Charles Meyer's parents were Charles Hardwick Louw Meyer, Lieutenant Colonel, Indian Medical Service, and his wife Mary Scott 'Monnie' Cotgrave, daughter of Thomas Manson Cotgrave, Deputy Collector of the Salt Department, Bombay.
Charles taught at The Leas in the 1950s and 1960s. He taught history from the extremely British-imperialist textbooks by John Miller Dow Meiklejohn; as a much-coveted prize, Charles would give a packet of blackcurrant fruit-gums to anyone who could recite in order, with dates, the Kings and Queens of England from 1066 to 1952 - there was often a queue of candidates waiting on the narrow stairs up to the library.
Jamie Gibson reminds us that fruit-gums were also offered as rewards for history quizzes in class. Charles would set four little towers of fruit-gums on the windowsill: 7 for 1st prize, 5 for 2nd, 3 for 3rd, 1 for 4th. The quizzes also involved complicated procedures for moving up and down the desks according as one answered correctly or not. Charles taught other subjects too, particularly relishing the pains of those struggling with the "pons asinorum", Euclid's isosceles triangle theorem.
Richard Jones remembers that Charles also kept a stock of strong liquorice pellets (in those days called Nigroids, now Vigroids); he assumed that no-one would like them, so offered them as booby prizes.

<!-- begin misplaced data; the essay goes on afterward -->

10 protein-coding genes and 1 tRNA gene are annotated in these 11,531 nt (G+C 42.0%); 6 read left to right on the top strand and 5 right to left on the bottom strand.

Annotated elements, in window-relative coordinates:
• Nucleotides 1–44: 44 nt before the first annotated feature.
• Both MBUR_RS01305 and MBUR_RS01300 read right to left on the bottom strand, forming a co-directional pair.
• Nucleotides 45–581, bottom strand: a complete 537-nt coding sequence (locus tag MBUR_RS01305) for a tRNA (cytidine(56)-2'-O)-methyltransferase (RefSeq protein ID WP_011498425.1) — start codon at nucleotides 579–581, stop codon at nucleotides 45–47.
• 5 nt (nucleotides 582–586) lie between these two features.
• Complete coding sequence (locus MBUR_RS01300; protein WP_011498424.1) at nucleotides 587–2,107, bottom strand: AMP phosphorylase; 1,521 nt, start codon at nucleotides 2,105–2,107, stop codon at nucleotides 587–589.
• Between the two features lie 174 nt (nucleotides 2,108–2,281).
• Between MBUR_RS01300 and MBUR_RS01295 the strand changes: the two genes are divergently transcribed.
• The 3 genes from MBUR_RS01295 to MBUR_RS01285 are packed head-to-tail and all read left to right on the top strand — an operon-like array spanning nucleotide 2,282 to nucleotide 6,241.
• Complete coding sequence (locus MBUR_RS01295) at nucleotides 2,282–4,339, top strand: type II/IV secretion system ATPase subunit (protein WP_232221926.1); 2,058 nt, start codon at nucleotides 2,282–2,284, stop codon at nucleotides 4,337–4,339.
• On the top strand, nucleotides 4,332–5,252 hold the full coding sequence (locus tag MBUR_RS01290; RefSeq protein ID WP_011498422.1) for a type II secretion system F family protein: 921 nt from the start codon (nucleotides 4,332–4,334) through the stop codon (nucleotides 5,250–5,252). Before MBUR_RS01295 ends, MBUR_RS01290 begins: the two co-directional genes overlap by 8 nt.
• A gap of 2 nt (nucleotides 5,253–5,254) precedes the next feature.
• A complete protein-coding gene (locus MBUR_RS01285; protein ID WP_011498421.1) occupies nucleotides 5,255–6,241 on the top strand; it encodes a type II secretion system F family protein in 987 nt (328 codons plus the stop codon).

Charles was a great story-teller, both reading from books (GA Henty, Ryder Haggard), and recalling times in India. If he supervised a Sunday-afternoon walk, one always tried to get close enough to follow the story. Sometimes he would sing songs as we walked, rumtitum, perhaps a bit coarse at times, though probably we didn't understand much of his colonial slang. A less attractive feature of his walks was that, unpredictably, he might smartly thwack the back of the legs of a boy who irked him.
In Karachi in 1939 Charles had married Diana Laurence Frost, daughter of (John) Meadows Frost DSO and his wife Olivia Shelmerdine. Charles and Diana had two sons, both born in Karachi, both attended The Leas in the 1950s; and both, like Charles, were keen golfers.
His nickname was Harry, from his habit of saying "harry" where Raymond Briggs's Father Christmas would later say "blooming".